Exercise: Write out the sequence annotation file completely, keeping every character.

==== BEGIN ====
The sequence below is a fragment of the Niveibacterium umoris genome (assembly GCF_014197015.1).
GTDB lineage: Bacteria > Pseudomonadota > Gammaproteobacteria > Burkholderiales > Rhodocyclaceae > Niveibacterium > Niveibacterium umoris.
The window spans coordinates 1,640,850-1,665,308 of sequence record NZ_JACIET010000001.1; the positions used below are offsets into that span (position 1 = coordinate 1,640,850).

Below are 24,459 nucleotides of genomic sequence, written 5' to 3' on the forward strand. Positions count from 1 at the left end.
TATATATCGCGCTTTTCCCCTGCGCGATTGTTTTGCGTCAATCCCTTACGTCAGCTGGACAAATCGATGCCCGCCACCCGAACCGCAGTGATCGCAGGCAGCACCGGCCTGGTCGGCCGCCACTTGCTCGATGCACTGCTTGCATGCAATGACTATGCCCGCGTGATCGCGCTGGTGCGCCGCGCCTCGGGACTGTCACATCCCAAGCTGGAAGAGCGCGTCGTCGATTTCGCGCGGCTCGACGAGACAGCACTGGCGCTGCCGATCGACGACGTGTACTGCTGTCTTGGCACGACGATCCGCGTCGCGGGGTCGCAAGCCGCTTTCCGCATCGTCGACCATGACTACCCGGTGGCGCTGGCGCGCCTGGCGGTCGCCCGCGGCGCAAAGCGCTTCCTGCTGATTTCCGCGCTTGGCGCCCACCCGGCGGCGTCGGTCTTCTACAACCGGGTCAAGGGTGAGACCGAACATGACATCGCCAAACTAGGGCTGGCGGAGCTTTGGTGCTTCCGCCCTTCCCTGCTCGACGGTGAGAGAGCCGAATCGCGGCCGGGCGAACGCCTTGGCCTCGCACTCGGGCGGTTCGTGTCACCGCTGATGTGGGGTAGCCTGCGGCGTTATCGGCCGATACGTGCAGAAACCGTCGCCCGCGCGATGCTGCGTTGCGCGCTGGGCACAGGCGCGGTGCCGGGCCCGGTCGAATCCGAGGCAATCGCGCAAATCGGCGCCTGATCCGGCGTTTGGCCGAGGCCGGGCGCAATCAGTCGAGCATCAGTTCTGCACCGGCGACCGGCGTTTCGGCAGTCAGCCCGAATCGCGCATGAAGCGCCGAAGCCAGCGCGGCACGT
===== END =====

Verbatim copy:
The sequence below is a fragment of the Niveibacterium umoris genome (assembly GCF_014197015.1).
GTDB lineage: Bacteria > Pseudomonadota > Gammaproteobacteria > Burkholderiales > Rhodocyclaceae > Niveibacterium > Niveibacterium umoris.
The window spans coordinates 1,640,850-1,665,308 of sequence record NZ_JACIET010000001.1; the positions used below are offsets into that span (position 1 = coordinate 1,640,850).

Below are 24,459 nucleotides of genomic sequence, written 5' to 3' on the forward strand. Positions count from 1 at the left end.
TATATATCGCGCTTTTCCCCTGCGCGATTGTTTTGCGTCAATCCCTTACGTCAGCTGGACAAATCGATGCCCGCCACCCGAACCGCAGTGATCGCAGGCAGCACCGGCCTGGTCGGCCGCCACTTGCTCGATGCACTGCTTGCATGCAATGACTATGCCCGCGTGATCGCGCTGGTGCGCCGCGCCTCGGGACTGTCACATCCCAAGCTGGAAGAGCGCGTCGTCGATTTCGCGCGGCTCGACGAGACAGCACTGGCGCTGCCGATCGACGACGTGTACTGCTGTCTTGGCACGACGATCCGCGTCGCGGGGTCGCAAGCCGCTTTCCGCATCGTCGACCATGACTACCCGGTGGCGCTGGCGCGCCTGGCGGTCGCCCGCGGCGCAAAGCGCTTCCTGCTGATTTCCGCGCTTGGCGCCCACCCGGCGGCGTCGGTCTTCTACAACCGGGTCAAGGGTGAGACCGAACATGACATCGCCAAACTAGGGCTGGCGGAGCTTTGGTGCTTCCGCCCTTCCCTGCTCGACGGTGAGAGAGCCGAATCGCGGCCGGGCGAACGCCTTGGCCTCGCACTCGGGCGGTTCGTGTCACCGCTGATGTGGGGTAGCCTGCGGCGTTATCGGCCGATACGTGCAGAAACCGTCGCCCGCGCGATGCTGCGTTGCGCGCTGGGCACAGGCGCGGTGCCGGGCCCGGTCGAATCCGAGGCAATCGCGCAAATCGGCGCCTGATCCGGCGTTTGGCCGAGGCCGGGCGCAATCAGTCGAGCATCAGTTCTGCACCGGCGACCGGCGTTTCGGCAGTCAGCCCGAATCGCGCATGAAGCGCCGAAGCCAGCGCGGCACGT